Turmeric and Alzheimer’s Prevention
It’s a loaded question. I patently reject the idea of superfoods or super-evil foods. There is no food or supplement on the planet that will catapult you to immediate super health. Nor is there any food, sans toxins or poisons, that will cause immediate disease. Superfoods and evil foods are sales pitches meant to sell a product that wouldn’t otherwise sell. So when Dave Asprey at Bulletproof Executive urges you to buy from his last lots of charcoal tablets please ignore him and keep your money. If cash is burning a hole in your pocket then I’ll certainly take it – you can donate it to me here – or you can give it to the National Academy of Sciences who actively fights such harmful pseudo-scientific drivel. If you’re aching for some charred organics then come by my place any time that you smell the grill and I’ll cook one of my famous burgers that even the dog won’t eat.
My argument is simple: living a healthy life of good food, simple exercise, and meaningful relationships will promote and maintain health better than anything from a bottle. The counter-argument, it’s a good one, is that most people don’t eat right, hate exercise, and generally despise their family. I won’t argue. But my goal is to encourage people who opt for health. There are plenty of others who recognize that the real money comes from pointing out just how unhealthy you are and selling you things to cover your symptoms.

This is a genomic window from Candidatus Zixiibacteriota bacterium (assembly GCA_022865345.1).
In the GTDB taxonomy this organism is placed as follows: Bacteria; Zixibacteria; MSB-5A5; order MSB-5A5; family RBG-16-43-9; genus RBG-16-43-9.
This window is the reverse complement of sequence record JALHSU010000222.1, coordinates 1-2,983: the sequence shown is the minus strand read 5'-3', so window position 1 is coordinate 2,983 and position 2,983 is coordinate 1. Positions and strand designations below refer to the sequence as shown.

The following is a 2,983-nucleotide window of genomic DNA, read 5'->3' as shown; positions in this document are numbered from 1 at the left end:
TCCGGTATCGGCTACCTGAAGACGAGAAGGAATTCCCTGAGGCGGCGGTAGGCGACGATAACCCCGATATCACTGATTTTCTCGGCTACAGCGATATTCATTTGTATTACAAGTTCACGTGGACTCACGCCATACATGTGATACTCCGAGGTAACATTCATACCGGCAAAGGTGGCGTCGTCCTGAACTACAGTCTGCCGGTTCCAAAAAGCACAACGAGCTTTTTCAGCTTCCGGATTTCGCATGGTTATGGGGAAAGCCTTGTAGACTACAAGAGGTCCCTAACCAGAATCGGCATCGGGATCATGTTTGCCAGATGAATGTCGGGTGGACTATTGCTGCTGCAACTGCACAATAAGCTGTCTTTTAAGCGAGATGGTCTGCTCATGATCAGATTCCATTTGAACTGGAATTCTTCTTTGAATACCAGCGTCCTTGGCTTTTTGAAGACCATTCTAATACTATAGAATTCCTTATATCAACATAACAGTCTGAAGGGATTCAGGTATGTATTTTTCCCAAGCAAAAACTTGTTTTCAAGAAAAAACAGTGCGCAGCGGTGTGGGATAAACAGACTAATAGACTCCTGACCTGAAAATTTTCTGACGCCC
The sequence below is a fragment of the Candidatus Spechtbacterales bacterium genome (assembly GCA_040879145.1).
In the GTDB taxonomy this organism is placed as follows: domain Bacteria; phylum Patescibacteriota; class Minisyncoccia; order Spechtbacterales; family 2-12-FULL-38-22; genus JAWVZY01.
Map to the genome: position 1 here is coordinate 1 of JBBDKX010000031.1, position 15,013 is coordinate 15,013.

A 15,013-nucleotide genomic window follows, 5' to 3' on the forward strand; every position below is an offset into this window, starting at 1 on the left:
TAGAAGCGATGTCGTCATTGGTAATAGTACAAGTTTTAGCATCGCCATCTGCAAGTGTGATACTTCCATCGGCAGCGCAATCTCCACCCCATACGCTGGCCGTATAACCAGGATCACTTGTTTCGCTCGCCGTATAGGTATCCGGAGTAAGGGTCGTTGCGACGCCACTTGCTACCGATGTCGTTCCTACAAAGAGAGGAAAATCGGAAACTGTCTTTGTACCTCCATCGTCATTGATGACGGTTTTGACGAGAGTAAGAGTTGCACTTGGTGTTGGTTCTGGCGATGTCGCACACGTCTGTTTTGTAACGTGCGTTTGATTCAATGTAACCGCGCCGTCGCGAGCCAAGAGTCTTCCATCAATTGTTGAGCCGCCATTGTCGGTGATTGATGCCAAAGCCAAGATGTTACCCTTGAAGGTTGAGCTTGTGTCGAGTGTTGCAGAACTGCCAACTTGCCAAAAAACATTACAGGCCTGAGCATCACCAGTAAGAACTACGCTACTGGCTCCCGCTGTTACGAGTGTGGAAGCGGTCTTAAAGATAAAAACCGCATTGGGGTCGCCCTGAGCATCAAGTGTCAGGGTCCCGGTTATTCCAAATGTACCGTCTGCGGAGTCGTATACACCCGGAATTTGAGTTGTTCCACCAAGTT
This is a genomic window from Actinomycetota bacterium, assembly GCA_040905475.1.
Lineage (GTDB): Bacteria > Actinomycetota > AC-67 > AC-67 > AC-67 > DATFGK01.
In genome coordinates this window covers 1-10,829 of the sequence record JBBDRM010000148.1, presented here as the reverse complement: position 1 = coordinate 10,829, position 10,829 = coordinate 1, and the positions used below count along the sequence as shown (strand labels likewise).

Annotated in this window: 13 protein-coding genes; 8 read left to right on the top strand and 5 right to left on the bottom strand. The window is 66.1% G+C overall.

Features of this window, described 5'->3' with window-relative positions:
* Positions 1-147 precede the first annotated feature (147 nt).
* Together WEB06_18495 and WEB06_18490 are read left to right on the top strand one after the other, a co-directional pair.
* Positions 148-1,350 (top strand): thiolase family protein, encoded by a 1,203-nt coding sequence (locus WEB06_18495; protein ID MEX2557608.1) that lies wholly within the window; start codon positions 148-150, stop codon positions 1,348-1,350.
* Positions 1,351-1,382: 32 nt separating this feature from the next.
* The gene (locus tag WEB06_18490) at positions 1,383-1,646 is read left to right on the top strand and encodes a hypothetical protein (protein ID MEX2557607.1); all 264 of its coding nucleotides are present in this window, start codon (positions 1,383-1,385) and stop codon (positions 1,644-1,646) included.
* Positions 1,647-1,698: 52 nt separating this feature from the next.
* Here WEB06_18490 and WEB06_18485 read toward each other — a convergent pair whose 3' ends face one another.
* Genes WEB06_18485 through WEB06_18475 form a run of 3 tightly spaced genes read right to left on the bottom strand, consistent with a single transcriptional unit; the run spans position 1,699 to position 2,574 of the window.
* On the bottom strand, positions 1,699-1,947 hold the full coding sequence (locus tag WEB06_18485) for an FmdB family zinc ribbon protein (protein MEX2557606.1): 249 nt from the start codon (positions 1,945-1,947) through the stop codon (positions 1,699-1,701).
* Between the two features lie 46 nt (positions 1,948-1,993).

But Is turmeric a superfood?
But lately, I’ve become interested in the promise of turmeric (also called curcumin). I’ve read that the region in India with the highest turmeric consumption is almost devoid of Alzheimer’s Disease. There are a multitude of reasons why this could be so and, so far, I’ve yet to find research that fully supports the claim. The argument appears anecdotal but there is work with animals that shows promise. Take anything you read with a grain of salt as this is exactly the kind of news story that causes almost uncontrolled glee from makers of vitamins and supplements. They see a veritable trough of money filled by good folks wanting to avoid the heartbreak of Alzheimer’s. And who doesn’t? But as of yet, there is nothing clear and verifiable in the relation between turmeric and brain health.
Experts and turmeric
Per Britain’s Alzheimers Society, turmeric is known to have anti-inflammatory, anti-oxidant, and anti-amyloid characteristics. Amyloids are plaques or holes of a sort in tissue. They relate to Alzheimer’s in a way similar to damaged tracks for a train. Think of a memory as an idea following a particular electrical path in your brain just like a train on a track. As long as the tracks are all in place the train and the memory arrive where they intend to be. But if there is a broken piece of track the train can’t advance. This is how Alzheimer’s is believed to work. An idea or memory follows a particular pathway but is derailed by plaques that stop the memory or throw it off course. This is also how Alzheimer’s progresses. Imagine the train again. It’s one thing if the track breaks within sight of your stop. It’s another thing altogether if the tracks fail a mile from the start. Similarly, Alzheimer’s begins with confusion about the last steps: “I’ve got to go get my wife from the dentist. Where are my keys?” It insidiously progresses, in this scenario, until one possibly no longer recognizes that they are married.